There’s more about the STS-5 fire in my memoir, A Passion for Space: Adventures of a Pioneering Female NASA Flight Controller which is now available in eBook and print from Springer and Amazon or through my website or at one of my events (see below).If you want to discuss other aspects of The Martian, please find me on Facebook!


Speaking of Science

  • Thursday, November 5, 2:30-4 PM, JSC Gilruth Center, Lone Star Room (2nd floor), Houston, 77058, Discussion of A Passion for Space.
  • Thursday, November 5, 7:30 PM, LPI, 3600 Bay Area Blvd. Houston, Dr. Bruce Banerdt of JPL/CalTech, InSight Mission to Mars
  • Saturday, December 5, 10-4, Freeman Library, 16616 Diana Ln, Houston, 77062, Local Authors book signing benefiting Friends of the Library

If there is a particular science topic you’d like me to address in a future Science Snacks, please send me an email. Note, you can order copies of my books via Amazon or autographed copies via my website.

How Far is Mars?

Science Snacks

From Marianne Dyson

September 1, 2015

Hello, and welcome to Science Snacks! This occasional newsletter is where I discuss one cool science fact or news item (the “snack”) in each issue that I think other writers and readers of science fact & fiction will enjoy. I will also announce new publications & appearances where I hope to meet subscribers! I hope you agree that learning new things is a treat!

Welcome to Mars: Making a Home on the Red Planet
Welcome to Mars: Making a Home on the Red Planet

“Going to Mars is sort of like choosing to attend college in another country or joining the military.”

Welcome to Mars: Making a Home on the Red Planet, page 10 

How Far is Mars?

When talking with the public, and especially kids, providing facts is not enough. For example, telling kids that Mars is never closer than 50 million miles from Earth doesn’t really explain the distance to them. How far is that? In the book, Welcome to Mars which I coauthored with Buzz Aldrin, I tell them it’s equal to about 10,000 trips around the Earth. This is helpful for adults and older kids. But for those who have never traveled beyond their home towns, the scale of the Earth is about as meaningful as 50 million miles.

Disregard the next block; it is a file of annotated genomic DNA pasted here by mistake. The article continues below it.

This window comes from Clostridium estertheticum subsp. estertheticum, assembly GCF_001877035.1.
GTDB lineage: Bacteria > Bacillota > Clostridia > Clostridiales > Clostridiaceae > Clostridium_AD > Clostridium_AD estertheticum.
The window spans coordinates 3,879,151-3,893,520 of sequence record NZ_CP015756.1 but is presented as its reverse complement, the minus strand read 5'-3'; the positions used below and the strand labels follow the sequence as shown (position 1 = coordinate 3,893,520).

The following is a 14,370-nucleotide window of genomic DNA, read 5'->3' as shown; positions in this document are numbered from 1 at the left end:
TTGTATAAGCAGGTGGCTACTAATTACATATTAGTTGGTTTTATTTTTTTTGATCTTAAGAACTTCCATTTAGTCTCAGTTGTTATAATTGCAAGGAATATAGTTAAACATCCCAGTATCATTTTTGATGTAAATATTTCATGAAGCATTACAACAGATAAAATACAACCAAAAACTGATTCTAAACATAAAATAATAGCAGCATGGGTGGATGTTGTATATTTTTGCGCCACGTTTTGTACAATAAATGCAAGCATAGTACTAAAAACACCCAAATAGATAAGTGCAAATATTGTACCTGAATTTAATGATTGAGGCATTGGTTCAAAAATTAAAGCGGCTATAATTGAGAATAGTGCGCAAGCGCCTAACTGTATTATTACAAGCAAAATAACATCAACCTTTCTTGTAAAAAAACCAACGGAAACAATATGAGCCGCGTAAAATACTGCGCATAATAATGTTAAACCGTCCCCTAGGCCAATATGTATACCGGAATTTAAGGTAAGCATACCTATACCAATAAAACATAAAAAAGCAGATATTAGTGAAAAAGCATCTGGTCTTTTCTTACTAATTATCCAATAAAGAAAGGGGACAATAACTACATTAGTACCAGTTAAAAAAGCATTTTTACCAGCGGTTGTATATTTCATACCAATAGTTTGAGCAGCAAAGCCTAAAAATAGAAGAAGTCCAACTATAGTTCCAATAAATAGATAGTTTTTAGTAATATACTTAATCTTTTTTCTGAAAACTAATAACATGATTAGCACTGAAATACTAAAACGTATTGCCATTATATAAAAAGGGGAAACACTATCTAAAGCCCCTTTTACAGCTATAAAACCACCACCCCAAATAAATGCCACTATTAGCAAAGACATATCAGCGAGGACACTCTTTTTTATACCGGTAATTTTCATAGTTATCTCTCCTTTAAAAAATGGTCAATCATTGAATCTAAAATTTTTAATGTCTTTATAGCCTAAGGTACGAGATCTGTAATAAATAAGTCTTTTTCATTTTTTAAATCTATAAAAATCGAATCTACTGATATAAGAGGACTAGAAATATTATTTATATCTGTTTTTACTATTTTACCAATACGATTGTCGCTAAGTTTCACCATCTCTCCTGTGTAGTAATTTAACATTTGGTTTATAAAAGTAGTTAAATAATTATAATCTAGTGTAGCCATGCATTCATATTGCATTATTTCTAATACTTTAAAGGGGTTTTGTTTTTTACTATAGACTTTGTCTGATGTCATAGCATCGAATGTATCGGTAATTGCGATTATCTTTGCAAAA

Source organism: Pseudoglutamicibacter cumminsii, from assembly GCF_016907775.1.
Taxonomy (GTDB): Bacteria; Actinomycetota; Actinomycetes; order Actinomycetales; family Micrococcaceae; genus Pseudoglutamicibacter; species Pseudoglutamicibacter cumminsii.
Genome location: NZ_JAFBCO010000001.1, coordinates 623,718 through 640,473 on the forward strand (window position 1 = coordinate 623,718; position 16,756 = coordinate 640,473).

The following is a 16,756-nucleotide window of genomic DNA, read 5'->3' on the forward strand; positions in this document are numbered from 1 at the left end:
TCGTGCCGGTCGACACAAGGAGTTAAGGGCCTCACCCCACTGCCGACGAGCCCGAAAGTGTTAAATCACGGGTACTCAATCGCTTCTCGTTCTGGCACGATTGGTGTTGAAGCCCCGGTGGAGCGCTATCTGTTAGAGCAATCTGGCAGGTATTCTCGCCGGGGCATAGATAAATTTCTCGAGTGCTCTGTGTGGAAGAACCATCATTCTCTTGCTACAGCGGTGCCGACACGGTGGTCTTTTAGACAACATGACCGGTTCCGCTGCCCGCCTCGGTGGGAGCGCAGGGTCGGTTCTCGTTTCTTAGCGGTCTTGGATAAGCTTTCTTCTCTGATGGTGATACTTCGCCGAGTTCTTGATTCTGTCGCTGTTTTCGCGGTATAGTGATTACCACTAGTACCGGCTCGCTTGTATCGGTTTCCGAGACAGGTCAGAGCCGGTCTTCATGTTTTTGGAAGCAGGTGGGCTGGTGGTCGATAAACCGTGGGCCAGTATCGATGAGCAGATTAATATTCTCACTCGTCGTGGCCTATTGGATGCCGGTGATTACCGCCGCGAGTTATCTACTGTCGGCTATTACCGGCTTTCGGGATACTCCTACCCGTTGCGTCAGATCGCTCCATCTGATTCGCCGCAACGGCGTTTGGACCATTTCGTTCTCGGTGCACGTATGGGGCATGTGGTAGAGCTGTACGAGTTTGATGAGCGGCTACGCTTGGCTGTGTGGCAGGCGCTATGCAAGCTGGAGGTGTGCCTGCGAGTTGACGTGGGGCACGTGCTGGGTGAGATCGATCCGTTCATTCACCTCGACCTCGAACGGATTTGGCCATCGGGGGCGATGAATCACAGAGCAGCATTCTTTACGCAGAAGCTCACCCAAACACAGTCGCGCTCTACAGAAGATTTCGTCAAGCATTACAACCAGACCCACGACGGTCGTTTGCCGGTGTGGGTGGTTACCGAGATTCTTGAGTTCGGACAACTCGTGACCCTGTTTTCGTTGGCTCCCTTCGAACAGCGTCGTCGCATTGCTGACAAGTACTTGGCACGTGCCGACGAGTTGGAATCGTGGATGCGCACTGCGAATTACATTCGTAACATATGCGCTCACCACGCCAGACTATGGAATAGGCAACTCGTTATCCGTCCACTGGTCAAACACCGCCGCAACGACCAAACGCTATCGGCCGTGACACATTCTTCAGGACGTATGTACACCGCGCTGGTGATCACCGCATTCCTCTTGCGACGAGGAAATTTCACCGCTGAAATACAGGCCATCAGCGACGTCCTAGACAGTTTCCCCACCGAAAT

How else can we express distance? Since it takes time to cover distance, kids intuitively understand that it takes longer to walk across a football field than a tennis court. They also understand that if they ride a bike, they can cover that distance faster than by walking. So I add that even at rocket speeds, it takes about six months to get to Mars.

While facts and analogies are helpful, many kids (and adults!) benefit from the reinforcement of hands-on activities to actually absorb a new science concept like how orbits work. So an activity on pages 18-19 has them build a “race track” that shows the relationship of the orbits of Earth and Mars around the sun and how their distances vary in a periodic cycle.

Buzz wants people not to just go to Mars, but to stay there and turn it into a new home for humanity. Getting kids to think of Mars as another country that takes a long time to get to because of the way it moves around the sun, will help them understand what kind of commitment in time and resources it will take to settle Mars.

Speaking of Science

  • September 3, 7:30 pm, Lunar & Planetary Institute (3600 Bay Area, Houston), Dr. Paul Schenk, Dawn and New Horizons Missions, NASA’s Exploration of Ceres and Pluto: An Update
  • September 26, 12:30-1:30, Houston Writers Guild Indiepalooza, Author signing session including me
  • October 2, time TBD, JSC cafeteria, Buzz Aldrin & me, signing Welcome to Mars

If there is a particular science topic you’d like me to address in a future Science Snacks, please send me an email! Note, you can order copies of my books via my website.